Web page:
Boom or Bust? Brexit Makes Property Outlook Hard to Read
(Bloomberg) -- London’s biggest office landlords face an unprecedented situation: a political fork in the road that could send the real estate market in polar opposite directions.
Developers such as Land Securities Group Plc, British Land Co. and Great Portland Estates Plc bet on the way the market will look years in the future when they green light plans to buy land and build new developments. They are grappling with uncertainty surrounding Brexit through a combination of paring down debt, postponing large-scale developments and squeezing more out of existing projects.
“Clever management is all about managing those options and being appropriate with risks,” Toby Courtauld, chief executive officer of Great Portland, said in an interview. “We are really trying to have our cake and then eat it, whatever happens to the weather outside.”
Even as the odds of a no-deal Brexit have come down of late, the political turbulence has disrupted the typical boom-and-bust cycle in the world’s most liquid property market. The process of committing to new developments over a multi-year period remains a risky proposition. Yet, if the office market manages to avert disaster -- as it has since the 2016 referendum -- companies that don’t have a pipeline of properties in the works face the prospect of missing out on years of profitable growth.
The dilemma for most office REITs is really whether or not to build. Land Securities, the U.K.’s largest real estate investment trust, stopped building on a speculative basis four years ago. The firm decided to secure tenants before developing properties to counter the risk of oversupply in a market that was heating up.
It has instead focused on filling existing properties with tenants on long leases, while reducing debt. The firm has also been pushing performance through refinancing and returning capital to shareholders. Land Securities will soon have to decide whether to resume projects without securing tenants beforehand: The first of three potential developments will be ready to start work as early as March, the same month in which Britain is due to leave the EU.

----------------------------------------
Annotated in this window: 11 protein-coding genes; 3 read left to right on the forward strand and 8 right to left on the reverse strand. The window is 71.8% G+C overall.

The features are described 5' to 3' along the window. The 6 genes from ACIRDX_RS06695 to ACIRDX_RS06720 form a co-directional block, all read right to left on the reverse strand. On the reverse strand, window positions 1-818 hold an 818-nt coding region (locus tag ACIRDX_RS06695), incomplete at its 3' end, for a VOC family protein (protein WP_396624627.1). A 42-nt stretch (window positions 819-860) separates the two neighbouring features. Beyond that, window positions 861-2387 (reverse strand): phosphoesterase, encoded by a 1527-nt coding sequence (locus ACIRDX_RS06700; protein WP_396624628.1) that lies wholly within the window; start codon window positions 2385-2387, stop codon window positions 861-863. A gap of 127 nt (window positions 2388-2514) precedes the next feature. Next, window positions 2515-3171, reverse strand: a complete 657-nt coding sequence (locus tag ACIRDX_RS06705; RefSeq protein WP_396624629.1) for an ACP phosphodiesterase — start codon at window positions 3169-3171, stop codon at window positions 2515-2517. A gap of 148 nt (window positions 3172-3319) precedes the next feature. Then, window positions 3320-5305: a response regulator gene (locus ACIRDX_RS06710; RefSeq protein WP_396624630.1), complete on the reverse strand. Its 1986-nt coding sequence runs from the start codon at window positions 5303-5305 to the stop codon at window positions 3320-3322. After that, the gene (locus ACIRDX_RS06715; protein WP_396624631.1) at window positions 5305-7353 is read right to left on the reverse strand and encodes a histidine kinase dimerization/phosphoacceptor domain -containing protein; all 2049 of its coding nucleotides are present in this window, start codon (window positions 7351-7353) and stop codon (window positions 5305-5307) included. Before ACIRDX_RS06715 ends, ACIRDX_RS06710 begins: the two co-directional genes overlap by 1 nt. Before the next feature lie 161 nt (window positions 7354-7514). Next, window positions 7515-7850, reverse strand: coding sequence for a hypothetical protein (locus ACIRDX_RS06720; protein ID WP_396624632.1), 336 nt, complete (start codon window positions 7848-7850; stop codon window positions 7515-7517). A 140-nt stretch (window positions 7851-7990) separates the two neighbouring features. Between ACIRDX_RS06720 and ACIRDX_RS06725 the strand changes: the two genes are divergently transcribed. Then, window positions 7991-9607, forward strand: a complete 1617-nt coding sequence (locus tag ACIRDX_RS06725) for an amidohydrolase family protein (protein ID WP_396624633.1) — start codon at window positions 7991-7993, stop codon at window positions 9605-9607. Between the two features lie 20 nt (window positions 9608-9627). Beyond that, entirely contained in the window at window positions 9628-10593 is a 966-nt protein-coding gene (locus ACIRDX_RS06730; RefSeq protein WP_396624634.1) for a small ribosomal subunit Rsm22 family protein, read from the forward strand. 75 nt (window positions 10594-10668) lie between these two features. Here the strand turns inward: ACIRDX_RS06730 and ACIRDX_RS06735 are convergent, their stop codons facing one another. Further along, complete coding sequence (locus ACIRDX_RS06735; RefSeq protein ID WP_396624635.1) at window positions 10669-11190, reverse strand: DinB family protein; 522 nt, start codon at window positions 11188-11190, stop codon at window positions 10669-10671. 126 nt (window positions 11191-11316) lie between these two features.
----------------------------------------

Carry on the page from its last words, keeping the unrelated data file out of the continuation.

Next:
“I don’t think we will make a decision three weeks before Brexit,” CEO Robert Noel said in an interview. “No one knows quite what is going to happen, but we approach Brexit with an appropriate balance of low current risk and exciting future prospects.”
British Land, the second-largest of London office REITs, has been rewarded for taking a more bullish approach in the past two years. The company has a pipeline of big new leases for projects it started in recent years without the assurance of new tenants. The firm has also divested two of its most valuable London office buildings since the Brexit referendum, as overseas investors -- encouraged by the pound’s weakness -- are still willing to pay high prices.
Still, British Land isn’t ignoring the risk of a crash. Instead of developing the site of an office building vacated by UBS Group AG in 2016, the company has refilled the existing premises by offering tenants short-term leases. The REIT intends to carry out the project at some stage, but for now it’s focusing on smaller developments and less costly refurbishments.
“What we like about all of that is the optionality that we have,” British Land CEO Chris Grigg said. “And that’s obviously relevant in the context of current circumstances.”
Adopting a cautious approach hasn’t prevented REIT shares from falling. Most London-focused developers still trade at wide discounts to the value of their assets because of the risk that Brexit will cause rents and values to fall. That, together with a lack of cheap opportunities to buy plots for future projects, means most landlords are finding it hard to replenish their development pipelines.
“We find it tough in the U.K.,” JPMorgan Chase & Co. analysts including Tim Leckie wrote in a note Friday. “Most management teams have done a good job navigating this unconventional property cycle, but the outlook is challenging.”
Firm are using funds raised from the sale of completed developments to return capital to shareholders or undertake buybacks. Great Portland announced its second buyback program in less than a year this month, which will push its gearing from less than six percent to a still-modest 11 percent.
“We have got more capital than we need to prosecute the existing developments we have on site,” Great Portland CEO Courtauld said. That still leaves the developer “bucket-loads of capital, which we need to exploit” any potential downturn. “It’s all about balance, and it’s a pretty tricky balancing act right at the minute.”
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